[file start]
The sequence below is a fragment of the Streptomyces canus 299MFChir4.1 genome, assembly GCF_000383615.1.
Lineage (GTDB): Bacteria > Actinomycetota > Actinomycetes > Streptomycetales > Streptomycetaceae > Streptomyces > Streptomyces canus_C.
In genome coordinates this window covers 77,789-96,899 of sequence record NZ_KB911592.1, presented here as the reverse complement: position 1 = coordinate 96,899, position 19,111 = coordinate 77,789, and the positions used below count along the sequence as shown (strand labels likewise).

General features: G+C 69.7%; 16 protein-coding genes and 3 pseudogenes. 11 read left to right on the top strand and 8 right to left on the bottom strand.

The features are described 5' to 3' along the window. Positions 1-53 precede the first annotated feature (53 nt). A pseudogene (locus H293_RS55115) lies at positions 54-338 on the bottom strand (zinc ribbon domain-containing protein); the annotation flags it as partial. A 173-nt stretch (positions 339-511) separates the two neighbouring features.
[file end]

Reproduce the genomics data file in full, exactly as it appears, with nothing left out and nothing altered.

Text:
The sequence below is a fragment of the Streptomyces canus 299MFChir4.1 genome, assembly GCF_000383615.1.
Lineage (GTDB): Bacteria > Actinomycetota > Actinomycetes > Streptomycetales > Streptomycetaceae > Streptomyces > Streptomyces canus_C.
In genome coordinates this window covers 77,789-96,899 of sequence record NZ_KB911592.1, presented here as the reverse complement: position 1 = coordinate 96,899, position 19,111 = coordinate 77,789, and the positions used below count along the sequence as shown (strand labels likewise).

General features: G+C 69.7%; 16 protein-coding genes and 3 pseudogenes. 11 read left to right on the top strand and 8 right to left on the bottom strand.

The features are described 5' to 3' along the window. Positions 1-53 precede the first annotated feature (53 nt). A pseudogene (locus H293_RS55115) lies at positions 54-338 on the bottom strand (zinc ribbon domain-containing protein); the annotation flags it as partial. A 173-nt stretch (positions 339-511) separates the two neighbouring features.